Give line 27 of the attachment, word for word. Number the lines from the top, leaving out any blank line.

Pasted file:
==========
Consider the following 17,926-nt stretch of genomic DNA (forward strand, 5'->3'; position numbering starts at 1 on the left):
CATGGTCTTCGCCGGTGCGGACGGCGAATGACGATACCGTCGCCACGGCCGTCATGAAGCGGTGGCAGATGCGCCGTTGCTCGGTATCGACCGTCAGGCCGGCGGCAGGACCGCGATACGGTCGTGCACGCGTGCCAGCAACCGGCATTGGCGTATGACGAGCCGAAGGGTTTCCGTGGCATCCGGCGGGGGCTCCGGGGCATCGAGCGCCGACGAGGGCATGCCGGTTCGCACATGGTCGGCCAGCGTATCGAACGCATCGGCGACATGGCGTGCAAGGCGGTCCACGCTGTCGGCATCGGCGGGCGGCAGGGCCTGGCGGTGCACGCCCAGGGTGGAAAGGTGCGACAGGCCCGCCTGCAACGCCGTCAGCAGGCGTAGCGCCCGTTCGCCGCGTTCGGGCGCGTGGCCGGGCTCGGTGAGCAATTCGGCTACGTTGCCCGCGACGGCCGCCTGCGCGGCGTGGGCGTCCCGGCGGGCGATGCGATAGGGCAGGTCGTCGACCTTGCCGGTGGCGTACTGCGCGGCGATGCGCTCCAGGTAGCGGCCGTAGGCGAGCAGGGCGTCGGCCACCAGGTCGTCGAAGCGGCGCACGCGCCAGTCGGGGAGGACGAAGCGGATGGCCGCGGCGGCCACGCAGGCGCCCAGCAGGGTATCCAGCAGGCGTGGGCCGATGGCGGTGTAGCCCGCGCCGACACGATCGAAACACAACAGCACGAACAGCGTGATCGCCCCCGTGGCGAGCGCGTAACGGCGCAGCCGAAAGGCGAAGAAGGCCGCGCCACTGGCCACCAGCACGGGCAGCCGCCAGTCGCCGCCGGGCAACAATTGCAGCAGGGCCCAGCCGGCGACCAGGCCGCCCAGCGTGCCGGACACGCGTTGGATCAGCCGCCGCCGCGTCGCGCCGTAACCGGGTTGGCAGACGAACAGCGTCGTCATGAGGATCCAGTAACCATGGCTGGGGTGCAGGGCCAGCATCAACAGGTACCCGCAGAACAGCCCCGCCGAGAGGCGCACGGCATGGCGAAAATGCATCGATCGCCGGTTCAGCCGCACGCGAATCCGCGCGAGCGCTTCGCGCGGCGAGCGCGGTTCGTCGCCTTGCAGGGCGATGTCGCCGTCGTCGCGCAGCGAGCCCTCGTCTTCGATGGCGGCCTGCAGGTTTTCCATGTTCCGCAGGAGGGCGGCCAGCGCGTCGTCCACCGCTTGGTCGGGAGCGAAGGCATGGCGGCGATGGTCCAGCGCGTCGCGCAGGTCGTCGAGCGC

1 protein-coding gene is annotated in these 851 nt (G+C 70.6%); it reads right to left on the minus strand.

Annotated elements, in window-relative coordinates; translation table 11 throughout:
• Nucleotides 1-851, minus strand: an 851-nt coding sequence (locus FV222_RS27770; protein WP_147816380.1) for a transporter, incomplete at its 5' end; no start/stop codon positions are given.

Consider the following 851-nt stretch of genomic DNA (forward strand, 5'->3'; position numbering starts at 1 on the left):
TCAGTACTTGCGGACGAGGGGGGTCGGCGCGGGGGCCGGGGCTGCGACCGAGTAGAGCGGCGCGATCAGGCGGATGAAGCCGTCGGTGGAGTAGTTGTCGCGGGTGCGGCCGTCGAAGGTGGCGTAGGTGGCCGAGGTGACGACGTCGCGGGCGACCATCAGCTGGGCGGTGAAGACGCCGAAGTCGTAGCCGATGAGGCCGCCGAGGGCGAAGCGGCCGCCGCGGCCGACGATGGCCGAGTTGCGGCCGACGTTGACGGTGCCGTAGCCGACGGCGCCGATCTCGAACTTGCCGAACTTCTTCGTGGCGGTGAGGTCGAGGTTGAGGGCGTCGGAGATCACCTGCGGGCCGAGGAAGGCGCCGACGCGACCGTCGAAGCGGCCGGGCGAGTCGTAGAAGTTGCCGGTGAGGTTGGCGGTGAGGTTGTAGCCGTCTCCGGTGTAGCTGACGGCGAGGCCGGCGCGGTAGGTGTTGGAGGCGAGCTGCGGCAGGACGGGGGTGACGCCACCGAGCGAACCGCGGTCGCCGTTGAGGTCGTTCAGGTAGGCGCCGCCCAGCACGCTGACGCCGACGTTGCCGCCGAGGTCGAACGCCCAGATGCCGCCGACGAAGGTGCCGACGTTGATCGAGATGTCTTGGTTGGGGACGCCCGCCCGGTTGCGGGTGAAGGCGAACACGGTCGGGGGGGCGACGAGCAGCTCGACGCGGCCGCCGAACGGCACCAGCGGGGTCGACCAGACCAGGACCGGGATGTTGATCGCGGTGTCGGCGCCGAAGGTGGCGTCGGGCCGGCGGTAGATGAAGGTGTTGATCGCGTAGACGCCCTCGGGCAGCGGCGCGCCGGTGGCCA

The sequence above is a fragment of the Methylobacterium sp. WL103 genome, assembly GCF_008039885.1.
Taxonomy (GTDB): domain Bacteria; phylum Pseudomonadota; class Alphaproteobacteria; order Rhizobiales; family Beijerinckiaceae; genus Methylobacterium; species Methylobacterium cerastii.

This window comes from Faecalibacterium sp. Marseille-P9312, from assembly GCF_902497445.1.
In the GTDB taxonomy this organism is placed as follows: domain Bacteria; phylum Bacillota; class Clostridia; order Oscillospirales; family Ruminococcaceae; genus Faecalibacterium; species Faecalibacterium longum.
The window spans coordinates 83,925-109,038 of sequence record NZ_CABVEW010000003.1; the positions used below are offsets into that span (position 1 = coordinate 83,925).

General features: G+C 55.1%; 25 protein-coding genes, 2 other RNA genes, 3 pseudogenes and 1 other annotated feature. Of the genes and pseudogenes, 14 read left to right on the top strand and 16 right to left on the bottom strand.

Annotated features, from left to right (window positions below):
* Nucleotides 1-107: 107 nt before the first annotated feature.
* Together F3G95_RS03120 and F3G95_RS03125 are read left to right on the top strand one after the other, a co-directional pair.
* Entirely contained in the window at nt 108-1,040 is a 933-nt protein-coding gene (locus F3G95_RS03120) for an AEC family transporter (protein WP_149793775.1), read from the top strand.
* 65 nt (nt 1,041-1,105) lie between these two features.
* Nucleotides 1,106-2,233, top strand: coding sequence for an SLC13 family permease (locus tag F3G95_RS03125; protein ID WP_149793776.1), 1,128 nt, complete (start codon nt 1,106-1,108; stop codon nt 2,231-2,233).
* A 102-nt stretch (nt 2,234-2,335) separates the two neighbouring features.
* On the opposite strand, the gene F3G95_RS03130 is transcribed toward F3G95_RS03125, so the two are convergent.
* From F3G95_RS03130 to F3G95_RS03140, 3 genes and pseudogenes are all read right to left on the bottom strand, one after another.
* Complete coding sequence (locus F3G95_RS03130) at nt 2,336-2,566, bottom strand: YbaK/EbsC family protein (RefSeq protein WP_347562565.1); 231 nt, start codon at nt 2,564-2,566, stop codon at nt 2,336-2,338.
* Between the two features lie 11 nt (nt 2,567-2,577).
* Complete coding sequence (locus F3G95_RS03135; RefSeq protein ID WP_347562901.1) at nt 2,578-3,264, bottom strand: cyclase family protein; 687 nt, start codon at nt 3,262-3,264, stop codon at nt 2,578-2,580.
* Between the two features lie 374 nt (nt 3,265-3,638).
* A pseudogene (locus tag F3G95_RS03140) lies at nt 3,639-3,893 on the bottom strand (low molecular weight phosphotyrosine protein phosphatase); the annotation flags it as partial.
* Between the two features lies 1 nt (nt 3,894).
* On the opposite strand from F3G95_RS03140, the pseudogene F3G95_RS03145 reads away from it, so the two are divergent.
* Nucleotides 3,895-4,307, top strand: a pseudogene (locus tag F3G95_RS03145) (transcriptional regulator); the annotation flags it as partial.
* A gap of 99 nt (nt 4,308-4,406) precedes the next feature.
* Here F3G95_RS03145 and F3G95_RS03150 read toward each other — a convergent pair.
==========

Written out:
* A pseudogene (locus tag F3G95_RS03140) lies at nt 3,639-3,893 on the bottom strand (low molecular weight phosphotyrosine protein phosphatase); the annotation flags it as partial.